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Showing results for tags '85'.
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Whilst one might purchase a roll of 250D and 200T and test this out as I would, as it happens, I have been wrung out of all my money the past three months. So, rather than try to self hypothesize in my head, I may as well put the proverbial nail in the coffin in an attempt to suppress my ADHD and OCD. Which leads me to my questions... A) Color-wise, what can one expect when using a tungsten balanced stock with an 85 or 85B filter, rather than simply daylight stock aside from the two-third stop of light? B) To further elaborate on question A, normally how significant is this color change? C) Lastly, For a pre eighties era film style, do you recommend using daylight balanced stock for all exterior daytime scenes, or go as far as to strictly use tungsten stock with an 85/85B filter for all exterior daytime scenes, a very common practice of a tungsten dominant era? Until of course I actually go out and test this myself I won't really have an answer I can be one hundred percent satisfied with, but rather one I can at least accept for a short while. And yes, I am aware of the 200 kelvin difference of the 85 vs 85B filter and will be putting this to the test as well once I can economically prioritize doing a film test.
Hi Everybody, I'm shooting some of Pro8mm's Ektachrome 100D on my Canon 514 XL-S. My question is about the daylight/tungsten filter. I've heard from almost all people that I need to have the filter switched to the lightbulb tungsten setting. As counterinuitive as it seems, I've heard that it actually correectly exposes the Ektachrome that way. I just want to be positive about this, and would really appreciate any personal experience shooting on Pro8's stock on this camera. Thank you!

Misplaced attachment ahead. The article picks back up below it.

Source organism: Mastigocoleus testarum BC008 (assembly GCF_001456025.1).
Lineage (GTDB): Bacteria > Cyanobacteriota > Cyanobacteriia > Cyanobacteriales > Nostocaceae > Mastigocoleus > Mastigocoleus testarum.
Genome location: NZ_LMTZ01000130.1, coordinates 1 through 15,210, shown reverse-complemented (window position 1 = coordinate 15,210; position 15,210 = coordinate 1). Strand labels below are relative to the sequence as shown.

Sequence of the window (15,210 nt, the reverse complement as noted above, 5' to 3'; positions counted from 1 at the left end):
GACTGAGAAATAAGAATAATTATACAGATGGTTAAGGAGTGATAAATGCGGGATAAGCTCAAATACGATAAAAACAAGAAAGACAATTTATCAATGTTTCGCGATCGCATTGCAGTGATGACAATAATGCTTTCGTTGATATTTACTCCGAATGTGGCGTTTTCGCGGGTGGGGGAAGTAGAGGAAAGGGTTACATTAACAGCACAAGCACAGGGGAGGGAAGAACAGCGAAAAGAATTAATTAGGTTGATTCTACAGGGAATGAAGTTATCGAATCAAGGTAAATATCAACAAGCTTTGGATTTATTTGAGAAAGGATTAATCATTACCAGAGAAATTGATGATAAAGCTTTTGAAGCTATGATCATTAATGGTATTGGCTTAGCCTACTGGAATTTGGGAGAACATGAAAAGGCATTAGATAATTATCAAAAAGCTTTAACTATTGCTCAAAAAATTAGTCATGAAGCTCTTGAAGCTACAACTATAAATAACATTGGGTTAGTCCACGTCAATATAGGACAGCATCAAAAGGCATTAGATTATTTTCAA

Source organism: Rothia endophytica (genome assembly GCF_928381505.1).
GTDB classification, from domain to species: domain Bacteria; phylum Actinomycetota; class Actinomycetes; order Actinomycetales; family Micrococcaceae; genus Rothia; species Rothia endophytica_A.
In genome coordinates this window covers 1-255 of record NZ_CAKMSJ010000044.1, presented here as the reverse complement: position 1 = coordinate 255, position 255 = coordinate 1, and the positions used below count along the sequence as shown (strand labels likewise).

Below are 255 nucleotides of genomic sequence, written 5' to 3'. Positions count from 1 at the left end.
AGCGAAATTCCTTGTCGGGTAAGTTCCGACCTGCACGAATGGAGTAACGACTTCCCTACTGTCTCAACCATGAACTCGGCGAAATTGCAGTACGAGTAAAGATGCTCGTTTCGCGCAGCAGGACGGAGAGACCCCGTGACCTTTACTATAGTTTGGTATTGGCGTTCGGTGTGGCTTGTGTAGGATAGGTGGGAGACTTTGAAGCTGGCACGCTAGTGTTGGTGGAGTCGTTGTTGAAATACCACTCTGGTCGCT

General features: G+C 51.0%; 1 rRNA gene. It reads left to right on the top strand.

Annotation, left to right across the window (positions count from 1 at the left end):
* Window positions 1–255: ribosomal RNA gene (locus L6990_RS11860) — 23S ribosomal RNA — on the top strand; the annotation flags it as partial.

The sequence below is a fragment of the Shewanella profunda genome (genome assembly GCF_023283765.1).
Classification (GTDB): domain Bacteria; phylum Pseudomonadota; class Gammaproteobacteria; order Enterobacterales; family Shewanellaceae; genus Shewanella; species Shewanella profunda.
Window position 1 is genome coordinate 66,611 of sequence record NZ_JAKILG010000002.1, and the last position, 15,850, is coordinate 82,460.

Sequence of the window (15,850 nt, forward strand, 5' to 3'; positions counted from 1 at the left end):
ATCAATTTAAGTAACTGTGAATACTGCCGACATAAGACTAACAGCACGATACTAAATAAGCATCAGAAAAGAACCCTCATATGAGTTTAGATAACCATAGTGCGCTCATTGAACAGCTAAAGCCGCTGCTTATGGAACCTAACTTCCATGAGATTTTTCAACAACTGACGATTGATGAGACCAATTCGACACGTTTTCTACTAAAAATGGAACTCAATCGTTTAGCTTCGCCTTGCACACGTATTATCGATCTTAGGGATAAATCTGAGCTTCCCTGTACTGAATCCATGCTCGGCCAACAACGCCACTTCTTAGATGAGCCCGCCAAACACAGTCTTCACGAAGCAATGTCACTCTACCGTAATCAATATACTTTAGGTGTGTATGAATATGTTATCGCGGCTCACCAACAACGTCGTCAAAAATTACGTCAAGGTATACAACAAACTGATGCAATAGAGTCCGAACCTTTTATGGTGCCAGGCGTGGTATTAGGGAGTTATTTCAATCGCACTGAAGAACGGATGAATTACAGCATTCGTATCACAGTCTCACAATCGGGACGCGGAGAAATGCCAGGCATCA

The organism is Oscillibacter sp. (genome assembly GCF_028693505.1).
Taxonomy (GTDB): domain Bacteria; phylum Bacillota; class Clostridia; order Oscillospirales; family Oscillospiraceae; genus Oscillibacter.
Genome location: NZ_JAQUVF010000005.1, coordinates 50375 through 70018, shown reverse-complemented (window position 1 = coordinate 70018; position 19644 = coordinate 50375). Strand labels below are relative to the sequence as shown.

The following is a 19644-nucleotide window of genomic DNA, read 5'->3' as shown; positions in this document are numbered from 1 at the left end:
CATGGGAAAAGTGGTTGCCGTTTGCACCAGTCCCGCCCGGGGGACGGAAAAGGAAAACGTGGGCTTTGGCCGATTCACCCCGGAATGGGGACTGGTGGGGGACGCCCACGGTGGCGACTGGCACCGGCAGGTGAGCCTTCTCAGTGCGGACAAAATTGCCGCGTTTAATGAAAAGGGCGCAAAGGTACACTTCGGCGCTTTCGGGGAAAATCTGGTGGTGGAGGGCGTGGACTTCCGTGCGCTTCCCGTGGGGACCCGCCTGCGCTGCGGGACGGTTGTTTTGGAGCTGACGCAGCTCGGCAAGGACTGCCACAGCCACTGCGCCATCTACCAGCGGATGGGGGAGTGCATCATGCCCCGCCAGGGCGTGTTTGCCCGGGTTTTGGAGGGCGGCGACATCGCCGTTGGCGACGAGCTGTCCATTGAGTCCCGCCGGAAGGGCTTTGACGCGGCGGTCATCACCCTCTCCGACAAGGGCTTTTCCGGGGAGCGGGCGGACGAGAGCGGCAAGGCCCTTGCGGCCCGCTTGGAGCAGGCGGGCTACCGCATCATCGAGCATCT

For Sale: two Tiffen 4.5" round filters, old stock, like new in box. 85B-POL & FL-B, $95 for both, shipping included to lower 48. PayPal preferred. Filters are in their original tissue, inside their original Tiffen cloth/velcro pouches, in their original boxes. Filters are +/- 20 years old, but have been stored, unused, in my equipment closet at 8500' in the cool, dry Colorado climate. No scratches, no cleaning marks, no rim dings. I am a retired still photographer, and had rigged the mat box for my 8x10 view camera to accept 4.5" rounds. Had quite a few, but I've sold most of them with the camera. Since tungsten-rated sheet film has disappeared, these two were 'orphans'. 85B-POL combines daylight conversion filter for tungsten film with polarizer in one filter. FL-B is for shooting tungsten stock under fluorescent lighting. Tiffen's current 4.5" 85B-POL is $414 at B&H, (http://www.bhphotovideo.com/c/product/367434-REG/Tiffen_412SR85UPOL_4_5_Round_Combination_85.html). Their current FL-B is $196. (http://www.bhphotovideo.com/c/product/57255-REG/Tiffen_412FLB_4_5_FL_B_Fluorescent_Filter.html)